I'd try to set up the rules engine so it was as decoupled from the rest of the enterprise as possible. I wouldn't have it calling out to databases or services if I could. Better to make that the responsibility of the objects asking for a decision. Let them call to the necessary web services and databases to assemble the necessary data, pass it to the rules engine, and let it do its thing. Coupling is your enemy: Try to design your system to minimize it. Keeping rules engines isolated is a good way to do it.

share|improve this answer

I don't have much to say on the "which server" question but I would urge you to develop decision services - callable services that use rules to make decisions but that do not change the state of the business. Letting the calling application/service/process decide what data changes to make as a result of calling the decision service and having the calling component actually initiate the action(s) suggested by the decision service makes it easier to use the decision service over and over again (across channels, processes etc). The cleaner and less tied to the rest of the infrastructure the decision service the more reusable and manageable it is going to be. The discussion here on ebizQ might be worth reading in this regard.

share|improve this answer

In my experience with rules engines, we've applied a pretty basic set of practices to govern interaction with the rules engine. First of all, these have always been commercial rules engines (iLog, Corticon) and not open source (Drools), hence deploy locally to each of the app servers has never really been a viable option due to licensing costs. Hence, we've always gone with the centralized model, albeit in two primary flavors:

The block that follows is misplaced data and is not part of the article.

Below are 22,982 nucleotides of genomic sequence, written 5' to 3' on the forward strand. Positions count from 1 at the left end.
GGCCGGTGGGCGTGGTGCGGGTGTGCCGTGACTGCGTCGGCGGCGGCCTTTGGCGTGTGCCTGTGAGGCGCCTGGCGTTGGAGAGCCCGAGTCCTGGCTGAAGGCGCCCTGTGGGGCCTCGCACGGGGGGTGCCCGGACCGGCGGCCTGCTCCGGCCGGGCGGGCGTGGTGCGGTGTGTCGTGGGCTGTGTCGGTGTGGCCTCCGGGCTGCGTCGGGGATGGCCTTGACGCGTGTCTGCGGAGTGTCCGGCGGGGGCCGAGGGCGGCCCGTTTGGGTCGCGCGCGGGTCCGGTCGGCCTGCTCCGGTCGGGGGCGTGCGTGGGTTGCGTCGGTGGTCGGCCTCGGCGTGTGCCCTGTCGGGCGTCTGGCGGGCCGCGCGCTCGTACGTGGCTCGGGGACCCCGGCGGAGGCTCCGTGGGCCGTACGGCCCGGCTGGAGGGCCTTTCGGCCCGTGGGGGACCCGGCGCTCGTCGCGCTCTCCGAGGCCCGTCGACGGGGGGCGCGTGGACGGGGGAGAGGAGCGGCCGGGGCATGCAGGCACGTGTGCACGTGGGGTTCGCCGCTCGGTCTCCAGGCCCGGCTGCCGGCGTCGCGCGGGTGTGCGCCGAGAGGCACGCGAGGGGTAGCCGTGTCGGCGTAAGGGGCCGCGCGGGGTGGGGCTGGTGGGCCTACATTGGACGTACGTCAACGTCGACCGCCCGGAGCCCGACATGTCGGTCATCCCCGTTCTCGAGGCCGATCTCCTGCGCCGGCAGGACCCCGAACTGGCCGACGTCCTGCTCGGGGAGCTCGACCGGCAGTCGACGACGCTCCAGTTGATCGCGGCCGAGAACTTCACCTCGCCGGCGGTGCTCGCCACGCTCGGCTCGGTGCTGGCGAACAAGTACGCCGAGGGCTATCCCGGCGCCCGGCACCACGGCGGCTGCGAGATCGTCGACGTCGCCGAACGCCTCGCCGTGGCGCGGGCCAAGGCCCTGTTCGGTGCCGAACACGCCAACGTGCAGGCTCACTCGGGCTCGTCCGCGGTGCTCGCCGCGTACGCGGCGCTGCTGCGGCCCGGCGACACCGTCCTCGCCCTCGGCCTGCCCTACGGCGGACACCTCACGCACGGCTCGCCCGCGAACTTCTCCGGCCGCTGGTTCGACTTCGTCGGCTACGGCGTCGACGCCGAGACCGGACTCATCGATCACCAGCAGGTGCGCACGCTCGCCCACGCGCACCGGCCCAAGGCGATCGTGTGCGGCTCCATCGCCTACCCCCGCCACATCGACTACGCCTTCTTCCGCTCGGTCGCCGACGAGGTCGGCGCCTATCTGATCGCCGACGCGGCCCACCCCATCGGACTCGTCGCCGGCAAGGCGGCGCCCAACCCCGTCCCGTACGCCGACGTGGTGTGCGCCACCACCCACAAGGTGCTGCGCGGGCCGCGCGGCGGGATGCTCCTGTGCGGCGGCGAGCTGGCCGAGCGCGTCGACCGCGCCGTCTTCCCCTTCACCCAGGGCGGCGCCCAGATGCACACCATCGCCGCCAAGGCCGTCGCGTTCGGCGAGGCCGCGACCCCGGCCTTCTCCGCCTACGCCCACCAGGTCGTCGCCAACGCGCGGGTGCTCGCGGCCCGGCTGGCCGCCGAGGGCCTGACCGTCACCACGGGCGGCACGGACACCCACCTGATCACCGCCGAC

• Remote Execution of Web Service - In the same way you specified in your question, we make calls to SOAP-based services provided by the rules engine product. Within the web service realm, we have come upon several options: (1) "Boxcar" the requests, allowing the application to queue up rules processing requests and send them over in chunks as opposed to one-off messages; (2) Tune the threading and process options provided by the vendor. This includes allowing separating decision services out by function and allocating each a W3WP and/or using web gardens. There is an aweful lot of tweaking you can do with boxcars, threads, and processes and getting the right mix is more a process of trial and error (and knowing your rulesets and data) than an exact science.
  • Remotely Call the Rules Engine in Process - A classic batch style trick to avoid the overhead of serialization and de-serialization. Remotely make a call that fires up an in-process call to the rules engine. This can be done either scheduled (e.g. batch) or based upon demand (i.e. "boxcars" of requests). Either way a lot of the overhead of the service calls can be avoided by interacting directly with the process and the database. Downside of this process is that you don't have IIS or your EJB/Servlet container managing the threads for you and you have to do it yourself.
share|improve this answer

Your Answer


By posting your answer, you agree to the privacy policy and terms of service.

Not the answer you're looking for? Browse other questions tagged or ask your own question.